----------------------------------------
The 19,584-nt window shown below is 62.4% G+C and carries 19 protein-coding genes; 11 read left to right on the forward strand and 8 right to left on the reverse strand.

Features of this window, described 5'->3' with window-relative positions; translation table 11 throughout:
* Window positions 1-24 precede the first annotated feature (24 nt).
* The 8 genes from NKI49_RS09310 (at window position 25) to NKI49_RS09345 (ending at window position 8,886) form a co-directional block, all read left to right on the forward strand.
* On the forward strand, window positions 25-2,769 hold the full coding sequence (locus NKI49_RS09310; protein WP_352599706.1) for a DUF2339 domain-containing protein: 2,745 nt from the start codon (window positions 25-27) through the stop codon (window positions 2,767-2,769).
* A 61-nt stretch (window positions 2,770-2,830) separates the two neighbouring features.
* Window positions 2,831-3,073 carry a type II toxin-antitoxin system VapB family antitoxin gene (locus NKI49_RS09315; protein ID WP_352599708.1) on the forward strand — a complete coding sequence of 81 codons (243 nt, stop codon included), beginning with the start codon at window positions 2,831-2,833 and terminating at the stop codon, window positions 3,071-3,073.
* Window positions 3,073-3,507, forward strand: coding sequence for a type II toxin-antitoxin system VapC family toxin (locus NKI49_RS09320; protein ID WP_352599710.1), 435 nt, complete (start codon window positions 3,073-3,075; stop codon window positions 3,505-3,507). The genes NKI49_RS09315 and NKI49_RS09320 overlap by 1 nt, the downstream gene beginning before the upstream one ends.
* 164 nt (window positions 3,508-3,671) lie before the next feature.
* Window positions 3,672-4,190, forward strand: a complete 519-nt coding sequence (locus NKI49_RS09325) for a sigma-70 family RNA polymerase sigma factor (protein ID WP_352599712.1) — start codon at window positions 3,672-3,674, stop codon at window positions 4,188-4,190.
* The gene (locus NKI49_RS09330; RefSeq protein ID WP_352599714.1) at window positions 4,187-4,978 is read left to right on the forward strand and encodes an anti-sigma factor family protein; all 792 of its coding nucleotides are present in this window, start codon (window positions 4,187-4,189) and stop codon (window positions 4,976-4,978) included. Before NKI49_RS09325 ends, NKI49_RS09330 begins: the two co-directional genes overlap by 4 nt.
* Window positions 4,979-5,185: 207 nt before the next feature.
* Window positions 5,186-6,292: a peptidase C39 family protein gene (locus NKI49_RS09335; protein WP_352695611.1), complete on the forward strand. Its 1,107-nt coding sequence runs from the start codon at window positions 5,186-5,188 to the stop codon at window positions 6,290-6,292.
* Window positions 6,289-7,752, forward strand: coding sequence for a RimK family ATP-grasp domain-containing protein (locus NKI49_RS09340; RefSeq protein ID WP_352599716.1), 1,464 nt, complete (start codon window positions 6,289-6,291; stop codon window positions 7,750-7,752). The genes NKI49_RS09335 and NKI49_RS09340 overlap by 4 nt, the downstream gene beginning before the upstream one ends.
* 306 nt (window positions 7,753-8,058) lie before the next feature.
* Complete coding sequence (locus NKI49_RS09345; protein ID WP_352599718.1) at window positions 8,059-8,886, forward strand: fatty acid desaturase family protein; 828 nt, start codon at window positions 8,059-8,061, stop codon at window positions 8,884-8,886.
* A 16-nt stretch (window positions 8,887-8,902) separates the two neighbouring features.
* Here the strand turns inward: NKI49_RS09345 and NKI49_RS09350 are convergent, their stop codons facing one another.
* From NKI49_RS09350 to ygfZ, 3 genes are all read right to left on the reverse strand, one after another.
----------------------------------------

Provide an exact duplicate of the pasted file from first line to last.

The 19,584-nt window shown below is 62.4% G+C and carries 19 protein-coding genes; 11 read left to right on the forward strand and 8 right to left on the reverse strand.

Features of this window, described 5'->3' with window-relative positions; translation table 11 throughout:
* Window positions 1-24 precede the first annotated feature (24 nt).
* The 8 genes from NKI49_RS09310 (at window position 25) to NKI49_RS09345 (ending at window position 8,886) form a co-directional block, all read left to right on the forward strand.
* On the forward strand, window positions 25-2,769 hold the full coding sequence (locus NKI49_RS09310; protein WP_352599706.1) for a DUF2339 domain-containing protein: 2,745 nt from the start codon (window positions 25-27) through the stop codon (window positions 2,767-2,769).
* A 61-nt stretch (window positions 2,770-2,830) separates the two neighbouring features.
* Window positions 2,831-3,073 carry a type II toxin-antitoxin system VapB family antitoxin gene (locus NKI49_RS09315; protein ID WP_352599708.1) on the forward strand — a complete coding sequence of 81 codons (243 nt, stop codon included), beginning with the start codon at window positions 2,831-2,833 and terminating at the stop codon, window positions 3,071-3,073.
* Window positions 3,073-3,507, forward strand: coding sequence for a type II toxin-antitoxin system VapC family toxin (locus NKI49_RS09320; protein ID WP_352599710.1), 435 nt, complete (start codon window positions 3,073-3,075; stop codon window positions 3,505-3,507). The genes NKI49_RS09315 and NKI49_RS09320 overlap by 1 nt, the downstream gene beginning before the upstream one ends.
* 164 nt (window positions 3,508-3,671) lie before the next feature.
* Window positions 3,672-4,190, forward strand: a complete 519-nt coding sequence (locus NKI49_RS09325) for a sigma-70 family RNA polymerase sigma factor (protein ID WP_352599712.1) — start codon at window positions 3,672-3,674, stop codon at window positions 4,188-4,190.
* The gene (locus NKI49_RS09330; RefSeq protein ID WP_352599714.1) at window positions 4,187-4,978 is read left to right on the forward strand and encodes an anti-sigma factor family protein; all 792 of its coding nucleotides are present in this window, start codon (window positions 4,187-4,189) and stop codon (window positions 4,976-4,978) included. Before NKI49_RS09325 ends, NKI49_RS09330 begins: the two co-directional genes overlap by 4 nt.
* Window positions 4,979-5,185: 207 nt before the next feature.
* Window positions 5,186-6,292: a peptidase C39 family protein gene (locus NKI49_RS09335; protein WP_352695611.1), complete on the forward strand. Its 1,107-nt coding sequence runs from the start codon at window positions 5,186-5,188 to the stop codon at window positions 6,290-6,292.
* Window positions 6,289-7,752, forward strand: coding sequence for a RimK family ATP-grasp domain-containing protein (locus NKI49_RS09340; RefSeq protein ID WP_352599716.1), 1,464 nt, complete (start codon window positions 6,289-6,291; stop codon window positions 7,750-7,752). The genes NKI49_RS09335 and NKI49_RS09340 overlap by 4 nt, the downstream gene beginning before the upstream one ends.
* 306 nt (window positions 7,753-8,058) lie before the next feature.
* Complete coding sequence (locus NKI49_RS09345; protein ID WP_352599718.1) at window positions 8,059-8,886, forward strand: fatty acid desaturase family protein; 828 nt, start codon at window positions 8,059-8,061, stop codon at window positions 8,884-8,886.
* A 16-nt stretch (window positions 8,887-8,902) separates the two neighbouring features.
* Here the strand turns inward: NKI49_RS09345 and NKI49_RS09350 are convergent, their stop codons facing one another.
* From NKI49_RS09350 to ygfZ, 3 genes are all read right to left on the reverse strand, one after another.